Page 81 - Week 01 - Tuesday, 27 November 2012

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significant reforms to the territory’s own procurement processes for capital works projects, including introducing the active certification approach, which has been under close development in my colleague Minister Barr’s portfolio for a number of months, as well as establishing comparative assessment of contractors’ safety records when taking account of their bids for government work.

Finally, we will take steps to provide for improved registration arrangements for engineers, firstly through pursuing national reform and seeking agreement to national reform for national registration schemes for the engineering profession and also to provide that, in relation to ACT government jobs, these engineers demonstrate their current registration on the relevant register wherever it is applicable.

These are important and immediate short-term steps, but there is much more work to be done in this sector, and, in particular, we will need the leadership and we will need the advocacy of those who work in the sector—the contractors, the employers, as well as the workers and their unions—if we are going to attack the problems we currently see with death and injury in the ACT’s workplaces.

MADAM SPEAKER: A supplementary question, Ms Berry.

MS BERRY: Minister, how will the government work with the unions and the ACT construction industry and its representative bodies to make the required cultural shift to a safer and more positive environment on construction sites?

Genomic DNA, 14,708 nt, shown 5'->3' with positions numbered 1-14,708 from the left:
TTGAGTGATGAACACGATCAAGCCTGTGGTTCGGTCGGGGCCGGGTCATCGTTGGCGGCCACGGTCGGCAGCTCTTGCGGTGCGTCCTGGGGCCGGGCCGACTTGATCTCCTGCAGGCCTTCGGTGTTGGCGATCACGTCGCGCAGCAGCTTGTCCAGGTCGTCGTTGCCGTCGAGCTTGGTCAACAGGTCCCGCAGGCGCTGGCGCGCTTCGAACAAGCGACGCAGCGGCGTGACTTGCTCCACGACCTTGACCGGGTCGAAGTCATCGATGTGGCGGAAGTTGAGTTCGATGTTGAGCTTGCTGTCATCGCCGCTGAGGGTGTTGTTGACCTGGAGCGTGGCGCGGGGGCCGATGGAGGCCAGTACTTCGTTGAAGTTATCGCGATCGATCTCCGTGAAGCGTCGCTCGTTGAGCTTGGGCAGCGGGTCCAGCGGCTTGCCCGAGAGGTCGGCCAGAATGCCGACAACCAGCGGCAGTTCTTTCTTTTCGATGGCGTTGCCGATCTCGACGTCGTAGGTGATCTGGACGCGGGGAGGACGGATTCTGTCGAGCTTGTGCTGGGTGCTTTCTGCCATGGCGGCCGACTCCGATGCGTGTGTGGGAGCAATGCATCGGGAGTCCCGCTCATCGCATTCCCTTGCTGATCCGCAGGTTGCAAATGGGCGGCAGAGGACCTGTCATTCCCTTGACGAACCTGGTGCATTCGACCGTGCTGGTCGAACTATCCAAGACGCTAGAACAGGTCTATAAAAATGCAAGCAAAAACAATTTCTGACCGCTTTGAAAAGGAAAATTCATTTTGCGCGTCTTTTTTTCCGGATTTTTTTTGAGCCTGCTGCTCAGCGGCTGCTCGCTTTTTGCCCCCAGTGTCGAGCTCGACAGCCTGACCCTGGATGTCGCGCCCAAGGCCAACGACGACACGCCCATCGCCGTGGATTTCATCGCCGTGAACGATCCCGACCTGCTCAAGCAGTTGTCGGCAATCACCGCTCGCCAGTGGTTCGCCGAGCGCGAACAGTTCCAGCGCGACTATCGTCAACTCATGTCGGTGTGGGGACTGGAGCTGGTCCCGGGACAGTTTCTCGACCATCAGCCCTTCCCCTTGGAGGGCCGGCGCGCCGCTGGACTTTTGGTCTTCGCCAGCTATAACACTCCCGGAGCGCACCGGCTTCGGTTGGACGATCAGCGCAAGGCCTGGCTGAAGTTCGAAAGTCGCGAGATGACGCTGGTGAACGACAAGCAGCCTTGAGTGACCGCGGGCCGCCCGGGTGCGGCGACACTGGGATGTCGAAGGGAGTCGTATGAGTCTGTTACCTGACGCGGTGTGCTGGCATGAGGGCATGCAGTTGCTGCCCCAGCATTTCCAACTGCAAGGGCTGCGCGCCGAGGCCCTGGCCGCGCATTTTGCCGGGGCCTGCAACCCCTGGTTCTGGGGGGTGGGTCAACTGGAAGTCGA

MR CORBELL: I thank Ms Berry for the supplementary. First and foremost, I will be convening a meeting of the ACT’s Work Safety Council, which is the formal statutory body representing employers, workers and third parties when it comes to the regulation of work safety in the territory. The purpose of that meeting will be to win that body’s support for the reforms outlined in the report and to help inform the government’s more detailed response next year.

I was very pleased yesterday to learn that unions, in particular the Construction, Forestry, Mining and Energy Union and the other building trades group unions, and the employer groups, particularly the MBA, had already had an informal discussion about how they together can join forces to do the work and put in place the leadership that is needed at their level to drive change in this sector.

What is very telling about the report issued yesterday is that it does not just put the onus and the responsibility on the government. Indeed Ms Briggs in her comments yesterday made it very clear that employers in particular must own this problem because under the law it is the employer who has the overwhelming statutory duty to ensure that their workplace is safe. Her message, loud and clear, is that the industry must own this problem and must put in place the leadership and processes within their own businesses to drive a safe work environment and culture. That is the only way we are going to make sure that men and women who work in our construction sector are able to get home safely at the end of the day, get home without injury and get home without facing the prospect of losing their life.

MADAM SPEAKER: A supplementary question, Mr Seselja.

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